When travelling around the open world, you also get a good sense of how the Strand system works - Kojima's new multiplayer mechanic seemingly taking a few pages from From Software. While the game is primarily played in single-player, if connected online, how other players interact in their own world could drastically alter yours. For example, the now-notorious peeing on a mushroom idea is actually a demonstration of how Stranding functions (bear with me on the next sentence, as I never thought I'd ever type this). Peeing on the mushroom will cause it to grow, and if enough players urinate on the mushroom, it will continue growing and perhaps appear much larger in another persons world. This is only one of the many ways in which the Strand system could potentially be groundbreaking. Other ways include the fact that craters are formed in your wake whenever you die and are resurrected, which means craters will also begin to appear in another persons world.
I could go into more detail on the Strand system, but I'll wait until more information becomes available so I can do a better breakdown of its inner workings. Another thing to praise is the absolutely mesmerizing graphics and motion capture. Every actor portrayed in the game has a stunning amount of detail to their facial animations, reactions, and realistic movement. Coupled with high-budget film-level directing, it all feels highly cinematic - something Kojima excels at.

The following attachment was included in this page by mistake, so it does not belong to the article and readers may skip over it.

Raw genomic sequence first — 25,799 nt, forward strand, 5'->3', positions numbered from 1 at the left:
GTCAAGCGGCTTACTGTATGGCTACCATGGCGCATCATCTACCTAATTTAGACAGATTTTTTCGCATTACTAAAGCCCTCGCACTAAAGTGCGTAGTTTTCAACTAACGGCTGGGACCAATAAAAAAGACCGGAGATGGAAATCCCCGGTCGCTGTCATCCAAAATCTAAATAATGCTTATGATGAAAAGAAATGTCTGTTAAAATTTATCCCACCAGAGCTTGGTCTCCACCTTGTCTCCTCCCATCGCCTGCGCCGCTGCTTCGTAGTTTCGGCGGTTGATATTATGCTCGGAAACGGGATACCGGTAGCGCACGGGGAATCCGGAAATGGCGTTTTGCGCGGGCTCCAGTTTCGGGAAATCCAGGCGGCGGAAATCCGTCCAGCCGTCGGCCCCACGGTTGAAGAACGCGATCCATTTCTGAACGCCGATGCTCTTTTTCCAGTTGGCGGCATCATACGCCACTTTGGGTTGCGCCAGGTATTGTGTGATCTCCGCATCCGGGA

Going back on the question I brought up in the opening paragraph, I surely do hope that, from a gameplay perspective, there are things being kept from us that we have yet to see. Narrative-wise, I can understand the need for secrecy, but when it comes to the bare essentials of the gameplay, this perhaps isn't the best way to sell your gameplay and leave a great impression. What is our ultimate goal here? What drives the gameplay besides walking across empty, picturesque landscapes? Is there something we aren't quite figuring out yet about its mystical nature? I'm open to be proven completely wrong when Death Stranding releases on November 8, 2019. Please prove me wrong.
Writer. Enthusiast of all things geek. Legend has it he completed Final Fantasy VII without a memory card.